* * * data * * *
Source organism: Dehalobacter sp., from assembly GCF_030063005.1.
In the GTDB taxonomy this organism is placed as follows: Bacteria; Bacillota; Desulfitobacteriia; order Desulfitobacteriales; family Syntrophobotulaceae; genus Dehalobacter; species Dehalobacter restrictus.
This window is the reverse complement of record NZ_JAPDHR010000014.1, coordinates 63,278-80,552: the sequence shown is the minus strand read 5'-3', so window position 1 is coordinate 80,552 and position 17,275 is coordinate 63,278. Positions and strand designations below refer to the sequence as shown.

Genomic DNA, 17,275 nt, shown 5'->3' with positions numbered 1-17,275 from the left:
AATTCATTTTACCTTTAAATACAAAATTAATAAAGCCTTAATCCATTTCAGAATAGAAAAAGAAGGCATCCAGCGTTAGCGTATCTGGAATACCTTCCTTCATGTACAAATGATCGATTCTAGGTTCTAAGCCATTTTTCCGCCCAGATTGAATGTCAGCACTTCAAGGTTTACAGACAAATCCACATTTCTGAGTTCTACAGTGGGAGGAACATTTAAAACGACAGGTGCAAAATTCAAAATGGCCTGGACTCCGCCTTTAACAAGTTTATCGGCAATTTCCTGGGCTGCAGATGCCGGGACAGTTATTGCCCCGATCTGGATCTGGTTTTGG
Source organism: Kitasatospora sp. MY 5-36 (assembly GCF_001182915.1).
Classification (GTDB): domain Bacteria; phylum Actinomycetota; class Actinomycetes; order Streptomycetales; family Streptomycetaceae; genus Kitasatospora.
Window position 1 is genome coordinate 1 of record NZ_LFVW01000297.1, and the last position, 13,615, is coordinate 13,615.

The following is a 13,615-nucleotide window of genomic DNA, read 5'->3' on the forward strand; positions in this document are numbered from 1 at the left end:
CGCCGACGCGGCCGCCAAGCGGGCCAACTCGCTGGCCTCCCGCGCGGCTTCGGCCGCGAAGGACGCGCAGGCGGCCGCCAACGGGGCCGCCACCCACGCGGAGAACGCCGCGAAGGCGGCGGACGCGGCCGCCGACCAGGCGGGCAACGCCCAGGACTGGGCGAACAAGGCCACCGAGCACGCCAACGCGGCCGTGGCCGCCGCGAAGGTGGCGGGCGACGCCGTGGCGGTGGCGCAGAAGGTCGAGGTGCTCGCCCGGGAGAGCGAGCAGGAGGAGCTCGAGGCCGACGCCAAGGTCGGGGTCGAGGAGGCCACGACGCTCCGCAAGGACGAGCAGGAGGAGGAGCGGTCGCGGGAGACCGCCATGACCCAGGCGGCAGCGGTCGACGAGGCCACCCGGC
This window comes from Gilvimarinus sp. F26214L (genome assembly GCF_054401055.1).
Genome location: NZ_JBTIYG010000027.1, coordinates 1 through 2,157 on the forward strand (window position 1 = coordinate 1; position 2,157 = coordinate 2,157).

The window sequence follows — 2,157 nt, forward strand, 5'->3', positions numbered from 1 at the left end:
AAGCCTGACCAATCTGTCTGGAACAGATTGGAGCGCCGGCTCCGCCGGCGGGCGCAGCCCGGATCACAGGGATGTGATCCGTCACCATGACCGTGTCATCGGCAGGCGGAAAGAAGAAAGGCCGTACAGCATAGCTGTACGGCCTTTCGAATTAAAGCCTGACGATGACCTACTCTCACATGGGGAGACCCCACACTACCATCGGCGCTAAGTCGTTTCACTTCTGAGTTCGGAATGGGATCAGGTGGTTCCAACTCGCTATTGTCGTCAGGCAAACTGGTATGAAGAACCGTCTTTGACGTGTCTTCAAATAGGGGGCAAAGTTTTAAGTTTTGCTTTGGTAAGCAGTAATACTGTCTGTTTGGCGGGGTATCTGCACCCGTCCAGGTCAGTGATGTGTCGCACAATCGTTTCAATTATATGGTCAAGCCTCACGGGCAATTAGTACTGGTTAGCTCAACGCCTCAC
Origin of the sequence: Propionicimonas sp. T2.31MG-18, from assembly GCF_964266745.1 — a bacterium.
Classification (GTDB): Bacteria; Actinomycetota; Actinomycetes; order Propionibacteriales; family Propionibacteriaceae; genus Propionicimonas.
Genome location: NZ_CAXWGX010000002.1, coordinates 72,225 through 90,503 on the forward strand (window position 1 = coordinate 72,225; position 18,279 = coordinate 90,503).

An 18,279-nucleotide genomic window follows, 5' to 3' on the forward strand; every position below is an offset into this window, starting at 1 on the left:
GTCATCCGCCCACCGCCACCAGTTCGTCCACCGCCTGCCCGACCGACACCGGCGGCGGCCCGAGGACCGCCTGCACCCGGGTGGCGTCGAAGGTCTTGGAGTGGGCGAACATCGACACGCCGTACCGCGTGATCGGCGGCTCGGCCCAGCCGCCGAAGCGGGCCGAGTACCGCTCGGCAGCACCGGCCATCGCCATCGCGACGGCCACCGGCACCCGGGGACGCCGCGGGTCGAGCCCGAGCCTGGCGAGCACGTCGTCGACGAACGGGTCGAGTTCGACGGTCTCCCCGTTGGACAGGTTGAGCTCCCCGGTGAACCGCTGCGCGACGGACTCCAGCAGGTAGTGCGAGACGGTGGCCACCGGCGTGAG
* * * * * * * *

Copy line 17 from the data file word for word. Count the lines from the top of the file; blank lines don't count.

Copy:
Genome location: NZ_CAXWGX010000002.1, coordinates 72,225 through 90,503 on the forward strand (window position 1 = coordinate 72,225; position 18,279 = coordinate 90,503).